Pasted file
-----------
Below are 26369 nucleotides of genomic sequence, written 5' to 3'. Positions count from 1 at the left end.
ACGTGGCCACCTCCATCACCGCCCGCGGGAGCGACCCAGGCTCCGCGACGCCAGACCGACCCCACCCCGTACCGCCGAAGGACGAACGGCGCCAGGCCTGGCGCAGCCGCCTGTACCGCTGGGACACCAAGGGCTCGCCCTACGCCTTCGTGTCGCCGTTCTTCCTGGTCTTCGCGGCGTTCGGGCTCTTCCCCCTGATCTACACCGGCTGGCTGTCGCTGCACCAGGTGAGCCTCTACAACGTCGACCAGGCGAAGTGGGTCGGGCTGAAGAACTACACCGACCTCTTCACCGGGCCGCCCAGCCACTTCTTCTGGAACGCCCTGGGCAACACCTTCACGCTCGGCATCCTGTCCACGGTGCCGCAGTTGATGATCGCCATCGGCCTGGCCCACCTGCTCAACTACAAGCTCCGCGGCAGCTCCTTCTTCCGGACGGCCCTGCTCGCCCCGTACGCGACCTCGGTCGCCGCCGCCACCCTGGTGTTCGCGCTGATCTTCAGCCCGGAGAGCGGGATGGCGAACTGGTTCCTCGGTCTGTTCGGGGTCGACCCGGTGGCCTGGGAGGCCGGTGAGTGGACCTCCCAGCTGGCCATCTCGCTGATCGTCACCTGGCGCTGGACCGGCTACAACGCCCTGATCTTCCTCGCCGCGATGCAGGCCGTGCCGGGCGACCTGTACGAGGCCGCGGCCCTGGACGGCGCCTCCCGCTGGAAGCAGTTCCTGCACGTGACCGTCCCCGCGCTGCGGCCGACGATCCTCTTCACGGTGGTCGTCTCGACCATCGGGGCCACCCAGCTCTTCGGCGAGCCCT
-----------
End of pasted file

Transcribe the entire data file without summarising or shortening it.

Below are 26369 nucleotides of genomic sequence, written 5' to 3'. Positions count from 1 at the left end.
ACGTGGCCACCTCCATCACCGCCCGCGGGAGCGACCCAGGCTCCGCGACGCCAGACCGACCCCACCCCGTACCGCCGAAGGACGAACGGCGCCAGGCCTGGCGCAGCCGCCTGTACCGCTGGGACACCAAGGGCTCGCCCTACGCCTTCGTGTCGCCGTTCTTCCTGGTCTTCGCGGCGTTCGGGCTCTTCCCCCTGATCTACACCGGCTGGCTGTCGCTGCACCAGGTGAGCCTCTACAACGTCGACCAGGCGAAGTGGGTCGGGCTGAAGAACTACACCGACCTCTTCACCGGGCCGCCCAGCCACTTCTTCTGGAACGCCCTGGGCAACACCTTCACGCTCGGCATCCTGTCCACGGTGCCGCAGTTGATGATCGCCATCGGCCTGGCCCACCTGCTCAACTACAAGCTCCGCGGCAGCTCCTTCTTCCGGACGGCCCTGCTCGCCCCGTACGCGACCTCGGTCGCCGCCGCCACCCTGGTGTTCGCGCTGATCTTCAGCCCGGAGAGCGGGATGGCGAACTGGTTCCTCGGTCTGTTCGGGGTCGACCCGGTGGCCTGGGAGGCCGGTGAGTGGACCTCCCAGCTGGCCATCTCGCTGATCGTCACCTGGCGCTGGACCGGCTACAACGCCCTGATCTTCCTCGCCGCGATGCAGGCCGTGCCGGGCGACCTGTACGAGGCCGCGGCCCTGGACGGCGCCTCCCGCTGGAAGCAGTTCCTGCACGTGACCGTCCCCGCGCTGCGGCCGACGATCCTCTTCACGGTGGTCGTCTCGACCATCGGGGCCACCCAGCTCTTCGGCGAGCCCT